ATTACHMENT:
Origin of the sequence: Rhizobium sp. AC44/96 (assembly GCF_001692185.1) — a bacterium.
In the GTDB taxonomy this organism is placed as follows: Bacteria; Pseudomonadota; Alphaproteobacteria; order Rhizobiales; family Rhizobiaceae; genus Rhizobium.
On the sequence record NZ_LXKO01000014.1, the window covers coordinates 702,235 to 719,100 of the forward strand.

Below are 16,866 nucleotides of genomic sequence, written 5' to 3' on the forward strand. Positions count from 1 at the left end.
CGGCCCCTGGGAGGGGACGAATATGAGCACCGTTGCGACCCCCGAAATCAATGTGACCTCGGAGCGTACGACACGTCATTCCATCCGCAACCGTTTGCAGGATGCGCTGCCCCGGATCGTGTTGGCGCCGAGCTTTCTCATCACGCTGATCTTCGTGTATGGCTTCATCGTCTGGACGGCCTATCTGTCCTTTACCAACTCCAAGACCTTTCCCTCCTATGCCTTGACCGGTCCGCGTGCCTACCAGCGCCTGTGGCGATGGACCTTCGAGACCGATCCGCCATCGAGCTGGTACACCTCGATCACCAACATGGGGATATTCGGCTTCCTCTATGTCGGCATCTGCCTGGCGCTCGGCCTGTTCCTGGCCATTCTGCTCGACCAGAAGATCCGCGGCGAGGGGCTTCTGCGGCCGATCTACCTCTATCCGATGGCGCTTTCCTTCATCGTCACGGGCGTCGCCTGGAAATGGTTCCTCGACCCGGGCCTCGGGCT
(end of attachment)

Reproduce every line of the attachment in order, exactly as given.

Origin of the sequence: Rhizobium sp. AC44/96 (assembly GCF_001692185.1) — a bacterium.
In the GTDB taxonomy this organism is placed as follows: Bacteria; Pseudomonadota; Alphaproteobacteria; order Rhizobiales; family Rhizobiaceae; genus Rhizobium.
On the sequence record NZ_LXKO01000014.1, the window covers coordinates 702,235 to 719,100 of the forward strand.

Below are 16,866 nucleotides of genomic sequence, written 5' to 3' on the forward strand. Positions count from 1 at the left end.
CGGCCCCTGGGAGGGGACGAATATGAGCACCGTTGCGACCCCCGAAATCAATGTGACCTCGGAGCGTACGACACGTCATTCCATCCGCAACCGTTTGCAGGATGCGCTGCCCCGGATCGTGTTGGCGCCGAGCTTTCTCATCACGCTGATCTTCGTGTATGGCTTCATCGTCTGGACGGCCTATCTGTCCTTTACCAACTCCAAGACCTTTCCCTCCTATGCCTTGACCGGTCCGCGTGCCTACCAGCGCCTGTGGCGATGGACCTTCGAGACCGATCCGCCATCGAGCTGGTACACCTCGATCACCAACATGGGGATATTCGGCTTCCTCTATGTCGGCATCTGCCTGGCGCTCGGCCTGTTCCTGGCCATTCTGCTCGACCAGAAGATCCGCGGCGAGGGGCTTCTGCGGCCGATCTACCTCTATCCGATGGCGCTTTCCTTCATCGTCACGGGCGTCGCCTGGAAATGGTTCCTCGACCCGGGCCTCGGGCT